Birds and the Culture of the European Bronze Age

Theoretical and Cultural Perspectives

Author: Joakim Goldhahn

Publisher: Cambridge University Press

ISBN: 1108499090

Category: Social Science

Page: 350

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Shows how archaeologists gain knowledge about past ontologies, and explores the role that birds played in Bronze Age economy, ritual and religion.
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Writing Wild

Women Poets, Ramblers, and Mavericks Who Shape How We See the Natural World

Author: Kathryn Aalto

Publisher: Timber Press

ISBN: 164326026X

Category: Literary Criticism

Page: 288

View: 9240

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“An exciting, expert, and invaluable group portrait of seminal women writers enriching a genre crucial to our future.” —Booklist In Writing Wild, Kathryn Aalto celebrates 25 women, both historical and current, whose influential writing helps deepen our connection to and understanding of the natural world. These inspiring wordsmiths are scholars, spiritual seekers, conservationists, scientists, novelists, and explorers. They defy easy categorization, yet they all share a bold authenticity that makes their work both distinct and universal. Featured writers include: Dorothy Wordsworth, Susan Fenimore Cooper, Gene Stratton-Porter, Mary Austin, and Vita Sackville-West Nan Shepherd, Rachel Carson, Mary Oliver, Carolyn Merchant, and Annie Dillard Gretel Ehrlich, Leslie Marmon Silko, Diane Ackerman, Robin Wall Kimmerer, and Lauret Savoy Rebecca Solnit, Kathleen Jamie, Carolyn Finney, Helen Macdonald, and Saci Lloyd Andrea Wulf, Camille T. Dungy, Elena Passarello, Amy Liptrot, and Elizabeth Rush Part travel essay, literary biography, and cultural history, Writing Wild ventures into the landscapes and lives of extraordinary writers and encourages a new generation of women to pick up their pens, head outdoors, and start writing wild.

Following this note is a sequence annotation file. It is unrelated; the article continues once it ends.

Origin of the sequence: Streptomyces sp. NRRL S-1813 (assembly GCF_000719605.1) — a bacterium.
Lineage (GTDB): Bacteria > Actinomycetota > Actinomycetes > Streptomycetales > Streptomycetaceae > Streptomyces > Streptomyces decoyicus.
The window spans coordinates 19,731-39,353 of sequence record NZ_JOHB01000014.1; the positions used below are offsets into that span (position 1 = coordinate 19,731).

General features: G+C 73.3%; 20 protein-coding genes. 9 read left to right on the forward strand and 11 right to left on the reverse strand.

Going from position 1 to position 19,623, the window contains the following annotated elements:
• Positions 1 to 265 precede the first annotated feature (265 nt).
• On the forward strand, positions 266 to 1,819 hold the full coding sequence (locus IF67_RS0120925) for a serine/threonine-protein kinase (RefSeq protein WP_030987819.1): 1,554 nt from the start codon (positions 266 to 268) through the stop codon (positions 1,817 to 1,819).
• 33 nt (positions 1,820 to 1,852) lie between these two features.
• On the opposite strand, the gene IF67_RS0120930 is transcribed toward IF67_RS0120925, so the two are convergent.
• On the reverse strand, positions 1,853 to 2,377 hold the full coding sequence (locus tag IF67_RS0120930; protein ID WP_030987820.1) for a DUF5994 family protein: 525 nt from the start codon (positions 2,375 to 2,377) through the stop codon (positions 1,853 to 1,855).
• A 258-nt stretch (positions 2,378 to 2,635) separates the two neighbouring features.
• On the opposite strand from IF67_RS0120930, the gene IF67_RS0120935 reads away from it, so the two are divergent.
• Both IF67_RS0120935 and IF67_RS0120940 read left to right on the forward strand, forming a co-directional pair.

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Haunted Spaces in Twenty-First Century British Nature Writing

Author: Anneke Lubkowitz

Publisher: Walter de Gruyter GmbH & Co KG

ISBN: 3110678640

Category: Literary Criticism

Page: 301

View: 9104

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This study investigates the figure of haunting in the New Nature Writing. It begins with a historical survey of nature writing and traces how it came to represent an ideal of ‘natural’ space as empty of human history and social conflict. Building on a theoretical framework which combines insights from ecocriticism and spatial theory, the author explores the spatial dimensions of haunting and ‘hauntology’ and shows how 21st-century writers draw on a Gothic repertoire of seemingly supernatural occurrences and spectral imagery to portray ‘natural’ space as disturbed, uncanny and socially contested. Iain Sinclair and Robert Macfarlane are revealed to apply psychogeography’s interest in ‘hidden histories’ and haunted places to spaces associated with ‘wilderness’ and ‘the countryside’. Kathleen Jamie’s allusions to the Gothic are put in relation to her feminist re-writing of ‘the outdoors’, and John Burnside’s use of haunting is shown to dismantle fictions of ‘the far north’. This book provides not only a discussion of a wide range of factual and fictional narratives of the present but also an analysis of the intertextual dialogue with the Romantic tradition which enfolds in these texts.
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Neighborhood Hawks

A Year Following Wild Birds

Author: John Lane

Publisher: University of Georgia Press

ISBN: 0820354945

Category: Nature

Page: 168

View: 7247